Segorbe

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Segorbe
Municipality
General view of Segorbe from its castle.
General view of Segorbe from its castle.
Flag of Segorbe
Flag
Coat of arms of Segorbe
Coat of arms
Segorbe is located in Spain
Segorbe
Segorbe
Location in Spain
Coordinates: 39°51′N 0°29′W / 39.850°N 0.483°W / 39.850; -0.483
Country  Spain
Autonomous community  Valencian Community
Province Valencia
Comarca Alto Palancia
Judicial district Segorbe
Government
 • Mayor Rafael Calvo
Area
 • Total 107.52 km2 (41.51 sq mi)
Elevation 358 m (1,175 ft)
Population (2010)
 • Total 9,267
 • Density 86/km2 (220/sq mi)
Demonym Segorbinos
Time zone CET (UTC+1)
 • Summer (DST) CEST (UTC+2)
Postal code 12400
Official language(s) Spanish
Website Official website

Segorbe is a municipality in the mountainous coastal province of Castelló, autonomous community of Valencia, Spain. The former Palace of the Dukes of Medinaceli now houses the city's mayor. Segorbe's bull-running week (semana de Toros) in September attracts 200,000 visitors each year. The name in Valencian is Sogorb, but the local language is Spanish, not Valencian.

Geography[edit]

The municipal district area is crossed by the Palancia River from north west to south east. It is located on the natural way from Aragón to Valencian Community, between the Serra d'Espadà on the north and Serra Calderona on the south.

The urban area is located at 358 m height, placed over two hills emerging from the bank of the river.

History[edit]

The wall of Segorbe.

The area of Segorbe was inhabited as early as the mid-Palaeolithic Age, as testified by archaeological remains. Segorbe was once identified as the ancient Segobriga, described by Pliny the Elder as the capital of Celtiberia. However, archaeological excavations have uncovered an extensive Roman city in La Mancha which has been identified as Segobriga.[1] During the Visigothic rule in Iberia, it became a diocese seat.

In the 8th century Segorbe was occupied by Moors from North Africa and its cathedral became a mosque. Segorbe was the residence of Zayd Abu Zayd, the last Almohad governor of Valencia. After his conversion to Christianism, Segorbe became a base for the conquest of Valencia in 1238. In 1435 it became part of the royal estates of the Kingdom of Aragon.

Cárcel Tower and Teruel Gate.

Main sights[edit]

The cathedral, consecrated in 1534 and extended in 1795 is connected by a bridge with the old episcopal palace. Its tower and its cloister are built on a trapezoidal ground-plan.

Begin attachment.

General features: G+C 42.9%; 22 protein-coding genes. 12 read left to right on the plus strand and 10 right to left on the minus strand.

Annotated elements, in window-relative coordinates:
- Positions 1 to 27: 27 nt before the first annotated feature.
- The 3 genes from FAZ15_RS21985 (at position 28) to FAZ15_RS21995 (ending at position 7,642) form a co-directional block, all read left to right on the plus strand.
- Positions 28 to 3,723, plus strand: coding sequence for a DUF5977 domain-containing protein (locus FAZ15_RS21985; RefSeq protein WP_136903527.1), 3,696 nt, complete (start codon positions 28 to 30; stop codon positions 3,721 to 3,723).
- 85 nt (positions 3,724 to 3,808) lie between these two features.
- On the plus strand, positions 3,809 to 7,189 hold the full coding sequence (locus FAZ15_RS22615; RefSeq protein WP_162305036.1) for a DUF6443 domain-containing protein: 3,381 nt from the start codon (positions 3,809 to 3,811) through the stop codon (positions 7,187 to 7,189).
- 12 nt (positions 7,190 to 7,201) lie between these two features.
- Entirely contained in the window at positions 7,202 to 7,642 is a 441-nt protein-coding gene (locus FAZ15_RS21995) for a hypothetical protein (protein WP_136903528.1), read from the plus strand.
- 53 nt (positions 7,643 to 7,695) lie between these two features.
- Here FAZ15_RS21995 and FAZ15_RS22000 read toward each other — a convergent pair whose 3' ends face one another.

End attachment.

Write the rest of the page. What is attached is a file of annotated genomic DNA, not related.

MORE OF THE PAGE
Segorbe's ancient castle was perhaps located over an Iberian acropolis. It originated as a Moorish alcazar, and lived its period of highest splendor in the later 15th century; Martin of Aragon held his court here. After the administrative center was moved to the new ducal palace in the city, it declined, and, from the mid-18th century, its materials were used for the construction of the hospital and Casa de Misericordia.

Other sights include:

  • Church of St. Martin, built in Baroque style in 1612
  • Baroque church of San Joaquín y Santa Ana (1695)
  • Medieval walls, dating to before the 13th century, including in their last stretch a 14th-century aqueduct. Its features include the Arch of Veronica, the Botxi Tower (with a height of 17.30 m) and the Cárcel Tower (14th century)
  • Town Hall, begun in the 16th century.
  • Cathedral Museum
  • Archaeology and Ethnology Museum

Duchy of Segorbe[edit]

The ducal line, in Valencia kingdom, whose members bear the family name of Aragó, was founded by the king Ferdinand I of Aragon who made his eldest son, Enric I, the first lord of Segorbe, duke of Villena, count of Empúries and count of Alburquerque. His son Enric II was created duke of Segorbe and was also count of Empúries, like his son Alfons I. The son of this last one, Francesc I, inherited from his father the duchy of Segorbe and county of Empúries, and from his mother (Joana of Cardona) the duchy of Cardona. He had no sons and the succession passed through his sister Joana, who was married to Diego Fernández de Córdoba, marquis of Comares. His son Lluis Folc de Cardona-Aragó was count of Prades, but he predeceased his mother in 1596 and the heir was the son (grandson of Joana) Enric III d'Aragó Folc de Cardona Córdoba. His son Lluis I succeeded him and deceased in 1670 and his son and successor Joaquin I also deceased in 1670. The heir was Pere Antoni, brother of Lluis I. After his death in 1690, the succession was claimed by Caterina, sister of Joaquin, married with Juan Francisco de la Cerda, duke of Medinaceli. The Medinaceli dukes received the duchy of Segorbe, the duchy of Cardona and the county of Empúries.

Lord:

Dukes:

To dukes of Medinaceli 1690 (later passed to the de Medina y Fernández de Córdoba).

The present holder of the dukedom is don Ignacio de Medina y Fernández de Córdoba, Duke of Segorbe, who is married to Princess Maria da Gloria of Orléans-Braganza.

See also[edit]

References[edit]

  1. ^ [1]

External links[edit]